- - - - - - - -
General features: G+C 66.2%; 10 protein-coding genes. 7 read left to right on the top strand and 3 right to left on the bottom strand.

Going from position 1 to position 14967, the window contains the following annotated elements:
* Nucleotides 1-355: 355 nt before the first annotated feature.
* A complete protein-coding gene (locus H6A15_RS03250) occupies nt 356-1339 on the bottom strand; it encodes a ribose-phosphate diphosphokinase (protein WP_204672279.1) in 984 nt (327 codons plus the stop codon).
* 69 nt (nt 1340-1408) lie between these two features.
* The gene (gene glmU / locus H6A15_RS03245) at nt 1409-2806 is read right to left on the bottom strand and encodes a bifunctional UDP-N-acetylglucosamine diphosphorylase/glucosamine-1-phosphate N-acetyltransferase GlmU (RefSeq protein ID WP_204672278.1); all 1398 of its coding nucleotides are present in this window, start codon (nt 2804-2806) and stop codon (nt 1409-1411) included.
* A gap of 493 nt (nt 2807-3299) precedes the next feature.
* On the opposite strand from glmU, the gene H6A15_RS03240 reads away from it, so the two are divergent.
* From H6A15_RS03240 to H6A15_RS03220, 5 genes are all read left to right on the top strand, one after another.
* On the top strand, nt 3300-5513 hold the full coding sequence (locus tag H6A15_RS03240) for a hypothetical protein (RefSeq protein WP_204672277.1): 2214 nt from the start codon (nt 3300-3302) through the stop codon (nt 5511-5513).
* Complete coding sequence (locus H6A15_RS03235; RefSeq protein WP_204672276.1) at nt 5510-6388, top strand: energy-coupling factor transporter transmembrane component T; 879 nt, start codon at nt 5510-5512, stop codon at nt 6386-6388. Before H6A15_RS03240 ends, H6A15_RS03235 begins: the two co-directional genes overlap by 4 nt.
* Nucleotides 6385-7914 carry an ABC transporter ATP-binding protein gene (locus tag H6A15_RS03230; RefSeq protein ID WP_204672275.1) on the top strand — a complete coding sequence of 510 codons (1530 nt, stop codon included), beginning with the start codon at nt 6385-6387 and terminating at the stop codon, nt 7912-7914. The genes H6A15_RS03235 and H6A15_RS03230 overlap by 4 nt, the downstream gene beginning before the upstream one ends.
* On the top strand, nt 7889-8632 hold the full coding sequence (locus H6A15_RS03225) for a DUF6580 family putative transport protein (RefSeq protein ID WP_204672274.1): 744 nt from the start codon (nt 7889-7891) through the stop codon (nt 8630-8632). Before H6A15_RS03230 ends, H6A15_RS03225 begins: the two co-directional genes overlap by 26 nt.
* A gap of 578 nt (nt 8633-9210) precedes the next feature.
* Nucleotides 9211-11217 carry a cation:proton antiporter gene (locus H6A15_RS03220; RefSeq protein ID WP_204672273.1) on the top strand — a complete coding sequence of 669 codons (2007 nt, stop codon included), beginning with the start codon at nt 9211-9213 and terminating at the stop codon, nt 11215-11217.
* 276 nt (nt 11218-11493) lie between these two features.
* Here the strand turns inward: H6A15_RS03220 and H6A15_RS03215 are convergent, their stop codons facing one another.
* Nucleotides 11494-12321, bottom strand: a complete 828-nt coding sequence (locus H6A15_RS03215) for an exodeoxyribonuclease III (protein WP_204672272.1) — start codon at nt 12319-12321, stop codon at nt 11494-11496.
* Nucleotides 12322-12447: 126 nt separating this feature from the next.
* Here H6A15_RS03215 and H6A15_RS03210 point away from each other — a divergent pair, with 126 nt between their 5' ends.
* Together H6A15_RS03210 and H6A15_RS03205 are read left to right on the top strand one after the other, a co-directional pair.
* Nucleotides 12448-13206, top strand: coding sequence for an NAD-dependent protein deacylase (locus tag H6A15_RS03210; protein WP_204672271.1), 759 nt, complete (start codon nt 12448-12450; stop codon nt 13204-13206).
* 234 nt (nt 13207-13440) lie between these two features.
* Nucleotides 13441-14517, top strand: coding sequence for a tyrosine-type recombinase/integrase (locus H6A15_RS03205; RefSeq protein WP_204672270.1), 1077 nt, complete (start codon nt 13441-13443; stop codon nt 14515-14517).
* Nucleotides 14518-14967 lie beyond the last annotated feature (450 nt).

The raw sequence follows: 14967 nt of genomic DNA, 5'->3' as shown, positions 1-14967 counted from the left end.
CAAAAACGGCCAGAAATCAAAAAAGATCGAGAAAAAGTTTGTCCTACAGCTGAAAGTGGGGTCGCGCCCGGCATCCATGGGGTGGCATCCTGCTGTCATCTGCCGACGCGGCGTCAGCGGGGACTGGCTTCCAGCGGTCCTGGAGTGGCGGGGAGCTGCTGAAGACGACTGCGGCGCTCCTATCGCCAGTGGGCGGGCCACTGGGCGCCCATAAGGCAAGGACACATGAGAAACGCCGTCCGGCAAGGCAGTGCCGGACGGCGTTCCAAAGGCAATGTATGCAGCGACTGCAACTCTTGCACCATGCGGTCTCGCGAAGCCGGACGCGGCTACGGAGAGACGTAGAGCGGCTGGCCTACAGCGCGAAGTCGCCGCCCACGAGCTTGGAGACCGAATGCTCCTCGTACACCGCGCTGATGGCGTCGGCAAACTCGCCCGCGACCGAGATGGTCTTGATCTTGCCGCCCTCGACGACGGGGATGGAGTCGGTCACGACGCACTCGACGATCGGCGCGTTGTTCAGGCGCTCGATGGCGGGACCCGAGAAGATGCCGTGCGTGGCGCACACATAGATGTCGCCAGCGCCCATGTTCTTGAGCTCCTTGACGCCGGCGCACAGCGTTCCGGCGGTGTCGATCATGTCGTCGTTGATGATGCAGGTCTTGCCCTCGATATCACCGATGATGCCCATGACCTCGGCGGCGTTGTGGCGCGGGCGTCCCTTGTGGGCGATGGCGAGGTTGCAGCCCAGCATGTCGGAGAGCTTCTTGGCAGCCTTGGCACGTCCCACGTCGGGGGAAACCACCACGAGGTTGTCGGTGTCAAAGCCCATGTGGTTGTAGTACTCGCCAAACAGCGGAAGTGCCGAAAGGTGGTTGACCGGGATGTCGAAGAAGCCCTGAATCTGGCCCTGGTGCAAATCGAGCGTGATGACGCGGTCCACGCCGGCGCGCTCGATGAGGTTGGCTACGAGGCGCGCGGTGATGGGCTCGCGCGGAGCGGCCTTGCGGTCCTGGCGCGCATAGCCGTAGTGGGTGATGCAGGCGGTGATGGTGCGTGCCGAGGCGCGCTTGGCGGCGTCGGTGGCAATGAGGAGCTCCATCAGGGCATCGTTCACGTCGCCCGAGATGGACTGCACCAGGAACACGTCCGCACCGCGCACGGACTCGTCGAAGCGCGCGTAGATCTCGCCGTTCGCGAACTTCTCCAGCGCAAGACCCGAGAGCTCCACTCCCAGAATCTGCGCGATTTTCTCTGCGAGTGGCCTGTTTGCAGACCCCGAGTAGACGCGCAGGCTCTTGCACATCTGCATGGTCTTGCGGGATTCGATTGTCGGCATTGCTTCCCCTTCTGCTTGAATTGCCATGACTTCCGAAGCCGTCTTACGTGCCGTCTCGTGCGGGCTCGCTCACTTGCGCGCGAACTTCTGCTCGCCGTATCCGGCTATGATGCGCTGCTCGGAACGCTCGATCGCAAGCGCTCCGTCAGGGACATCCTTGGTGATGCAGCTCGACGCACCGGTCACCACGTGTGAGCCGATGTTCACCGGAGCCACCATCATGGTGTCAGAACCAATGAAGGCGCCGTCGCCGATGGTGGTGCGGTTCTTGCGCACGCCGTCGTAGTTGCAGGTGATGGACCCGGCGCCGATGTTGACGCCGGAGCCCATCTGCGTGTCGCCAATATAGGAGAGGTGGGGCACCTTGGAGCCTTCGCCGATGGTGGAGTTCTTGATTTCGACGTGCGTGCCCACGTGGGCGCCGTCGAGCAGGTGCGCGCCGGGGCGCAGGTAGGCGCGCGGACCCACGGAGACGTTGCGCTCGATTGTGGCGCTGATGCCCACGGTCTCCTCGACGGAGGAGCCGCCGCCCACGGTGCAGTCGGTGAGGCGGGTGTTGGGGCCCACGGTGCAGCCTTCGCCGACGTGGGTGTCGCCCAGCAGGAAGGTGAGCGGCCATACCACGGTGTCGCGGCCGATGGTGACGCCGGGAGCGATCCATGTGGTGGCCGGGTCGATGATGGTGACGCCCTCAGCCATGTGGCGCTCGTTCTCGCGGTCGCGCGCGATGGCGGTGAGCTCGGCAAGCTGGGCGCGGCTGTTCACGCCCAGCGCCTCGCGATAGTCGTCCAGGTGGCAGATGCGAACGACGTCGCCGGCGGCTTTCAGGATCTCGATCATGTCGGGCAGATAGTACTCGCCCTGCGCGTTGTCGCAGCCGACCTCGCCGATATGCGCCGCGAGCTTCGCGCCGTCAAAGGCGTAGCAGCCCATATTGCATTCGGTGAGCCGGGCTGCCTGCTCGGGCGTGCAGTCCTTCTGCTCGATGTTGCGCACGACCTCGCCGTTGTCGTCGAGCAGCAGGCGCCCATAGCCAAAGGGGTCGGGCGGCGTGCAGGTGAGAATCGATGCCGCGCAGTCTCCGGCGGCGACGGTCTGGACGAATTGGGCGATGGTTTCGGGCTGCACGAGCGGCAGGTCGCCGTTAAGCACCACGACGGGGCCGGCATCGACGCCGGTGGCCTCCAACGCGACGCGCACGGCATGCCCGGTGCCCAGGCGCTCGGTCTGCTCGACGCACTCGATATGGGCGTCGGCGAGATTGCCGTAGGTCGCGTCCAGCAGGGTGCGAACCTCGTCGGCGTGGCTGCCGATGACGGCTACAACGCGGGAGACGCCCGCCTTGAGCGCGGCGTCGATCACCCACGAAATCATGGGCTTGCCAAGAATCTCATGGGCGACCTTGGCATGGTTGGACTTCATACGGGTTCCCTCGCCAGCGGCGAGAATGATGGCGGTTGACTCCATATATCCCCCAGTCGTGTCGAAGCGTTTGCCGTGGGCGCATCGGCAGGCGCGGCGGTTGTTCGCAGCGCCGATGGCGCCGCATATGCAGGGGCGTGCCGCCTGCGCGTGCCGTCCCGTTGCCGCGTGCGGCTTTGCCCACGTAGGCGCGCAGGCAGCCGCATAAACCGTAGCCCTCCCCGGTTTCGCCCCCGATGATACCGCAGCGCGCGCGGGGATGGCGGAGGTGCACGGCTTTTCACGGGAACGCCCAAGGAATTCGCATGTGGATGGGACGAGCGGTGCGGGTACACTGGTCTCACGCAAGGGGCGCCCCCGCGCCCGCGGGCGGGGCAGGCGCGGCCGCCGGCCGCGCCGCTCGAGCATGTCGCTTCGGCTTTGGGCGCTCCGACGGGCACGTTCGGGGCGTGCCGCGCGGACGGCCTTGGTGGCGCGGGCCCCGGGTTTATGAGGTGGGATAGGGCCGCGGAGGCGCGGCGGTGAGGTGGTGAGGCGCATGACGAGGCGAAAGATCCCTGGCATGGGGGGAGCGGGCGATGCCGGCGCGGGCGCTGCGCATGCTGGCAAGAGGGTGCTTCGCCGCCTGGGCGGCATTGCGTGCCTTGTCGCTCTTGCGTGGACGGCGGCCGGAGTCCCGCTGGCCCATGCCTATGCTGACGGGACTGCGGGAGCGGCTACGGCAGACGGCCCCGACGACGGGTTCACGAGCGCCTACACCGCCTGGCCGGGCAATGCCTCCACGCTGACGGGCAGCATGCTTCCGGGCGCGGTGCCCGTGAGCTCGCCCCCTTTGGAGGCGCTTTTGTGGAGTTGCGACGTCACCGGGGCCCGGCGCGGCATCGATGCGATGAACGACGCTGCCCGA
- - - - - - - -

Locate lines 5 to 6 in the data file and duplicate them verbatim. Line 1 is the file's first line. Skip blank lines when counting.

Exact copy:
* 69 nt (nt 1340-1408) lie between these two features.
* The gene (gene glmU / locus H6A15_RS03245) at nt 1409-2806 is read right to left on the bottom strand and encodes a bifunctional UDP-N-acetylglucosamine diphosphorylase/glucosamine-1-phosphate N-acetyltransferase GlmU (RefSeq protein ID WP_204672278.1); all 1398 of its coding nucleotides are present in this window, start codon (nt 2804-2806) and stop codon (nt 1409-1411) included.